Written by Carol Frank Friday, 22 October 2010 00:00
Every year millions of migrating birds hit glass windows in office buildings and homes and die. On Sunday, this reporter received an email alerting us to an array of dead birds at 111 Great Neck Road next to the entrance to the Citibank ATM. Upon arrival, the above photo is what we found. Someone had placed the dead birds at the entrance.
As we walked around the empty parking lot, we noticed other dead birds as well. We counted a total of 65 birds, mostly tiny warblers and one woodpecker. On Monday morning, the birds had been removed.
The building has been recently purchased by Jones Lang LaSalle and the building manager is not authorized to speak with the press directly. However, tenants in the building told the Record that the building management has tried to do something about the spring and fall bird strikes. We noticed that the management had placed silhouettes of owls on top of the building in hopes of preventing these bird strikes.
When we returned to our car in the parking lot, we noticed 5 warblers on the ground in the lot. Two were alive, but stunned and we removed one to a grassy area so that it could perhaps revive. The other was able to fly away. One woman who works in the building said that school children come into the bank with their parents very upset to see so many dead and dying birds scattered about the grounds.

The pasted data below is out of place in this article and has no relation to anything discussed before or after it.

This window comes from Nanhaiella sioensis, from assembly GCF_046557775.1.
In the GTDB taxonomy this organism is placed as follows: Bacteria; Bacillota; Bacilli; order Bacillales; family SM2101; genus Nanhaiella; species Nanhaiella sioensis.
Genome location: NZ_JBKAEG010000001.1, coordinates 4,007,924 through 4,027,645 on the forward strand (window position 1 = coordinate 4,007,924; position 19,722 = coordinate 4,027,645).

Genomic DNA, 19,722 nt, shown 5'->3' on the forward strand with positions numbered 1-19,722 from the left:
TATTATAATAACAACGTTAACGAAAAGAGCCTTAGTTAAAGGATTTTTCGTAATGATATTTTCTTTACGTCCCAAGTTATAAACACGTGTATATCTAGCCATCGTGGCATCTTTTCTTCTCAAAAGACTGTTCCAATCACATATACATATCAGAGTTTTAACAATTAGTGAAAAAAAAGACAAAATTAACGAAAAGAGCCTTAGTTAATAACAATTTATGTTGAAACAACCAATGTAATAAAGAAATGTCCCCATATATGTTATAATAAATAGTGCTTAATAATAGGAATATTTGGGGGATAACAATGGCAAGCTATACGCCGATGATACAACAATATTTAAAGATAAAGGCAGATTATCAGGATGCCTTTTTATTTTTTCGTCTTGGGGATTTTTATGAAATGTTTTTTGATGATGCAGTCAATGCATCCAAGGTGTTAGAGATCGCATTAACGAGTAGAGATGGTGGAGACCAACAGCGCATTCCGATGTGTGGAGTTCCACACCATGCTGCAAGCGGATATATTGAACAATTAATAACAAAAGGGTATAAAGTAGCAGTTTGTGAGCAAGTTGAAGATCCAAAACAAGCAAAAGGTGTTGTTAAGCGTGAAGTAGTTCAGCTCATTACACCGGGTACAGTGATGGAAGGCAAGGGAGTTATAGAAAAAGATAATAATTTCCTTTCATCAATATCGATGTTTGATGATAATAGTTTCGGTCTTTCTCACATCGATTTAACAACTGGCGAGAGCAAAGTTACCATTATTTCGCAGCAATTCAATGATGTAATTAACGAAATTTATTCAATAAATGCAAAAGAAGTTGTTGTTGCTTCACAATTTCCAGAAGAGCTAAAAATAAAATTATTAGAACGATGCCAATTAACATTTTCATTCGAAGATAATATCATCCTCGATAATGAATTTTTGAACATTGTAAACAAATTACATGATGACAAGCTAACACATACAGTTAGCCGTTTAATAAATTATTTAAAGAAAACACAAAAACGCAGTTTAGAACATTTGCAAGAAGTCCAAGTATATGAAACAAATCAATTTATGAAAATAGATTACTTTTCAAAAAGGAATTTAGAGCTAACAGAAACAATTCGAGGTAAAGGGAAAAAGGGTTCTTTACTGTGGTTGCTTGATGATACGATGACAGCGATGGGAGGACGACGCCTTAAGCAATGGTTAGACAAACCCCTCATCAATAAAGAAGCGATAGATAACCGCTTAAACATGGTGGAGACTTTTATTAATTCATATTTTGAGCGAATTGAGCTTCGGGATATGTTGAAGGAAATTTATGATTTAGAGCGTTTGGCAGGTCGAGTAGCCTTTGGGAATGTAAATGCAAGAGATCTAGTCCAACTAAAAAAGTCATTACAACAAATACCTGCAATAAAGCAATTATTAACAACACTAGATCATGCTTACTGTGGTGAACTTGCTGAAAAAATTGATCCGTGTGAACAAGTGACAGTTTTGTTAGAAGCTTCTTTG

The National Audubon Society asks building management to turn off all unnecessary lights during the spring and fall migration seasons as it is believed that excessive lighting can cause disorientation. Buildings with large, reflective glass panels are particularly dangerous as the birds only see sky, clouds, and trees in the glass.
We will explore the topic further for next week’s paper as there are ornithologists who study this phenomenon and have recommendations to alleviate the carnage of so many birds dying each migrating season.